Written at 20:25, on Friday 21 March 2008. Tags: c-md .
An average human being is capable of keeping approximately 6 items in his short-term memory. Then why do we still think it’s natural that websites present us dozens, or even hundreds, of links to navigate through them?
According to Jakob Nielsen, navigation on the web is often overdone: there are too many links on a page. His research shows that users ignore navigation area’s and dive straight into the content area. Despite the growing importance of disciplines such as information architecture and usability research, or the use of design patterns and content management systems in the website development process, navigation is still fundamentally based on clicking links in lists. Let’s not forget that the Web as medium is still very young: “I think the Internet is still on Day One… You can’t predict some of the really big changes. Who would have said that the development of the automobile would have led to suburbia?” (Jeff Bezos, Amazon CEO). So there is still plenty of opportunity for experiments with new interfaces to make information accessible. That is also the purpose of this thesis. Through a design research, this thesis will focus on exploring different concepts of website navigation.
To escape the confines of current ideas of ‘navigation’, this research will try to come up with different metaphors for navigation by doing user research in the form of a narrative enquiry. An example of an often used metaphor is the word ‘menu’, which relates the choice of a webpage with the choice of a dish in a restaurant. What other metaphors are conceivable, and what interaction concepts can be designed around them? This will be the central theme of the first part of the research.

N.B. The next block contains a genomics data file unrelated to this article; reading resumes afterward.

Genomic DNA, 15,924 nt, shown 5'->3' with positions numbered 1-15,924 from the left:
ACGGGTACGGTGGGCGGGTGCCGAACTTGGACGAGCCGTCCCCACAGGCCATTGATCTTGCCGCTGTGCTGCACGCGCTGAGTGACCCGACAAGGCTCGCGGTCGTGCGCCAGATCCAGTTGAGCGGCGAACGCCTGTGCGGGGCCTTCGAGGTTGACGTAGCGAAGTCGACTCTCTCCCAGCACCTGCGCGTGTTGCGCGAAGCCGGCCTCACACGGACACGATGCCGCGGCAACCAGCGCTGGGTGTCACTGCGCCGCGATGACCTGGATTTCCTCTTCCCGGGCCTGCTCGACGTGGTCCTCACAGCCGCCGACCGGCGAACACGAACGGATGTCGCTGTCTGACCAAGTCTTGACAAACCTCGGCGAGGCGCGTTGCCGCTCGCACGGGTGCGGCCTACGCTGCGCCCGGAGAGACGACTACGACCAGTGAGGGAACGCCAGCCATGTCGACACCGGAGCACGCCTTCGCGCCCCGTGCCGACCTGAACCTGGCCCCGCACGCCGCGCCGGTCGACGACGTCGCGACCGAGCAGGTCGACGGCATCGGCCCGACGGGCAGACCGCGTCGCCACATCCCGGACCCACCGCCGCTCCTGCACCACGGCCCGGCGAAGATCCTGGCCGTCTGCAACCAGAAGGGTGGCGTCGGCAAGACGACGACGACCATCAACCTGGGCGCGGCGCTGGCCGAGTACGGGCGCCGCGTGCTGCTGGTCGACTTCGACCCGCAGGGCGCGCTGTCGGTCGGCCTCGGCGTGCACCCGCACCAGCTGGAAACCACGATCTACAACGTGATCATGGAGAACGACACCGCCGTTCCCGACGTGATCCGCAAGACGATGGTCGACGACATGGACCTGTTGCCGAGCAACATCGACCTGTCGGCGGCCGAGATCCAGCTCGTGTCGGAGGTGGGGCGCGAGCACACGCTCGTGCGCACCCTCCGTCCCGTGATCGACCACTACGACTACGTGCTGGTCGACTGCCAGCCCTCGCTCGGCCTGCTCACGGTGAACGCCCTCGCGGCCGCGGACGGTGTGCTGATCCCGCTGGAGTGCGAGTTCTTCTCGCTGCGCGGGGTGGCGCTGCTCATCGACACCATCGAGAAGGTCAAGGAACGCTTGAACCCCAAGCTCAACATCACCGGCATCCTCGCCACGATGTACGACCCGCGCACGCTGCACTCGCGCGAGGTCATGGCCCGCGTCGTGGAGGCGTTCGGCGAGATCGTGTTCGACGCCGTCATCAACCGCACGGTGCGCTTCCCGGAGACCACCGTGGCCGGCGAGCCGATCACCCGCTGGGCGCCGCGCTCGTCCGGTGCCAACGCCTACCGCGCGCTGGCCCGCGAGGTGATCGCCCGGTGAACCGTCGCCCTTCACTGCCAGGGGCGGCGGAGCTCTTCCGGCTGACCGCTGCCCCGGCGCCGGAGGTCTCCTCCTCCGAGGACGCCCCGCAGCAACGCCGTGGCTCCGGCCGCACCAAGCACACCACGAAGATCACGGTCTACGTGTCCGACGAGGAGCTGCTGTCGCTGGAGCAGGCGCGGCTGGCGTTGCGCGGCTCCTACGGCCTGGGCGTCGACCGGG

Then the state of the art of user interfaces and interaction design will be examined to determine what concepts may be usable to create alternative forms of website navigation. For example, the concept of the Zoomable User Interface (ZUI) is based on distance: the further away an item is, the smaller it appears. Full details are visible when something is ‘zoomed in’. This is very effectively used on Google Maps. Another example is the Textual User Interface (TUI), which is language-based and works by giving commands to the computer. Thanks to its speed and extensibility, this is a very powerful interaction mechanism. Although it may seem like nothing new, as command prompts are as old as the ’70’s, these principles are rarely used on websites, with search interfaces as the proverbial exception to the rule.
The result of these and other experiments will be a series of paper prototypes, wireframes, design mockups and proof of concepts. These will be analysed from a qualitative point of view with user research, and documented through thick descriptions. Of course, I will publish my results here in my journal as much as possible.
A write-up of the creation of the thesis image can be found in my portfolio.
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